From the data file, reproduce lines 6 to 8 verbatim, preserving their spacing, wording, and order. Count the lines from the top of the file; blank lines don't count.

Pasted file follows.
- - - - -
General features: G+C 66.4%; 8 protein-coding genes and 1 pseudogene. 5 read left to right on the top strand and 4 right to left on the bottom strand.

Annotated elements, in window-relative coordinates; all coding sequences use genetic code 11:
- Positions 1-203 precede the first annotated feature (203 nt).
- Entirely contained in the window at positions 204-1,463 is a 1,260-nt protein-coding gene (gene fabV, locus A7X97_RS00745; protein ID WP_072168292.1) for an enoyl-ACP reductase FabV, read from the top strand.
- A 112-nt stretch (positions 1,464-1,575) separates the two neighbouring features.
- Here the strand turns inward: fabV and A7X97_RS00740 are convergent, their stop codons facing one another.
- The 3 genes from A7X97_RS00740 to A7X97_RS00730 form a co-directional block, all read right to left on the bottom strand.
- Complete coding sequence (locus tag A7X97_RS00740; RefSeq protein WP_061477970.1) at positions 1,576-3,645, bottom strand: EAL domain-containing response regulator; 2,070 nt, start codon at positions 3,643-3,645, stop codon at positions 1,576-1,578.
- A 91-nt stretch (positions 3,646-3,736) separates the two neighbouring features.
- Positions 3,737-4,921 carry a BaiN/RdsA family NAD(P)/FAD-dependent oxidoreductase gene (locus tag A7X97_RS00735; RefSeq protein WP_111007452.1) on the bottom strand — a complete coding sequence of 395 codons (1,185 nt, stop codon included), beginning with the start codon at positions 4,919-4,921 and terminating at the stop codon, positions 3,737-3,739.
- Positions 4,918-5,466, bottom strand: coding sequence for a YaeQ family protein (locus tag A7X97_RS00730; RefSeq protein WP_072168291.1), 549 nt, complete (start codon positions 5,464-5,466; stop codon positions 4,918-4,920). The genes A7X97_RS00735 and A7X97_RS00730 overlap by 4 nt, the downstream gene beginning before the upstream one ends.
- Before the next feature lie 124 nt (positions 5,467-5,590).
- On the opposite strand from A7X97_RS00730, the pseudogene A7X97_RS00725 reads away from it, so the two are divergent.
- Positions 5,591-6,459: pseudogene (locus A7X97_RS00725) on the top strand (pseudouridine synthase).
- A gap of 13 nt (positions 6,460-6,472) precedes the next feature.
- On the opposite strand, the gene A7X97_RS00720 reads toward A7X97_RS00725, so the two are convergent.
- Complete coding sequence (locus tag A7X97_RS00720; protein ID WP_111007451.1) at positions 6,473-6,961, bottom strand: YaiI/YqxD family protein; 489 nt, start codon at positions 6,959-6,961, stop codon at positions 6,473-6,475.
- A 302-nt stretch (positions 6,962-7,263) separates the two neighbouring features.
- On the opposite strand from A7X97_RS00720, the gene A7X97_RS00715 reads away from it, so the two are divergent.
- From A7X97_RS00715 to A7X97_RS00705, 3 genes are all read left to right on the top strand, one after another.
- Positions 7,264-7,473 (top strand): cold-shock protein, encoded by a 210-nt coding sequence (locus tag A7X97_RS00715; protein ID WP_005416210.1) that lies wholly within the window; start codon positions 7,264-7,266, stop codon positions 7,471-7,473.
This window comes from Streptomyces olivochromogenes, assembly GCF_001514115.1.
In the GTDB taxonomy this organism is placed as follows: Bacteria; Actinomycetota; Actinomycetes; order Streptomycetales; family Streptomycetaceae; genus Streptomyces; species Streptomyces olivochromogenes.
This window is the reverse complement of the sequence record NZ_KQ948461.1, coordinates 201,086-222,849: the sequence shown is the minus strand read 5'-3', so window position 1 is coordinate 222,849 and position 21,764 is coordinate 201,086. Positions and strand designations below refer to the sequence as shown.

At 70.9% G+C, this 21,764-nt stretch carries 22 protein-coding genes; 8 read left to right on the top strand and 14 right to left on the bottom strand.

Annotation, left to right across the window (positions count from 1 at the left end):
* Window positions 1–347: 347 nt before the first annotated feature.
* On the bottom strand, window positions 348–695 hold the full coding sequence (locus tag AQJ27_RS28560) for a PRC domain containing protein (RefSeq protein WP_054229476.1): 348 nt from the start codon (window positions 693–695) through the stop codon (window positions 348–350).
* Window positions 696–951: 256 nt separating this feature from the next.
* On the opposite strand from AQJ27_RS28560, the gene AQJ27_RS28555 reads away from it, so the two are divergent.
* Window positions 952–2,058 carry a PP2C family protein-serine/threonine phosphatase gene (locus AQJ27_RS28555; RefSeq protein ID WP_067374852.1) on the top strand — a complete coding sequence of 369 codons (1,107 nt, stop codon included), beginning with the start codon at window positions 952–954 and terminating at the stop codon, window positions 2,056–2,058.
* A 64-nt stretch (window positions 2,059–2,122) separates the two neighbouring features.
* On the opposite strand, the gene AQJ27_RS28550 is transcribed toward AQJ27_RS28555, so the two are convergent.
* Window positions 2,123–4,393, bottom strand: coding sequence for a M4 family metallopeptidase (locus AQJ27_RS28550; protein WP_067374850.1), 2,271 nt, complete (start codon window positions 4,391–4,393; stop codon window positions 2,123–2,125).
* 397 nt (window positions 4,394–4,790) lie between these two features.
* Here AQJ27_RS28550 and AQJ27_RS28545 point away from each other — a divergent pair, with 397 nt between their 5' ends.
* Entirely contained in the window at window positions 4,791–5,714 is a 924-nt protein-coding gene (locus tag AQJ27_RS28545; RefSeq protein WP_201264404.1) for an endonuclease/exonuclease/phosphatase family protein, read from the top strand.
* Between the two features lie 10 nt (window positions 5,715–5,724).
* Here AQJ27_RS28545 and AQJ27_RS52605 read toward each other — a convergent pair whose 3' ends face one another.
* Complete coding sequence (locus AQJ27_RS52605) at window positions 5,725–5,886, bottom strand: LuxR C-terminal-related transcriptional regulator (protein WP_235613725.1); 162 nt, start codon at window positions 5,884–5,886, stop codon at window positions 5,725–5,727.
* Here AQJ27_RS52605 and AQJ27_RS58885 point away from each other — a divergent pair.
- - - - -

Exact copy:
- Here the strand turns inward: fabV and A7X97_RS00740 are convergent, their stop codons facing one another.
- The 3 genes from A7X97_RS00740 to A7X97_RS00730 form a co-directional block, all read right to left on the bottom strand.
- Complete coding sequence (locus tag A7X97_RS00740; RefSeq protein WP_061477970.1) at positions 1,576-3,645, bottom strand: EAL domain-containing response regulator; 2,070 nt, start codon at positions 3,643-3,645, stop codon at positions 1,576-1,578.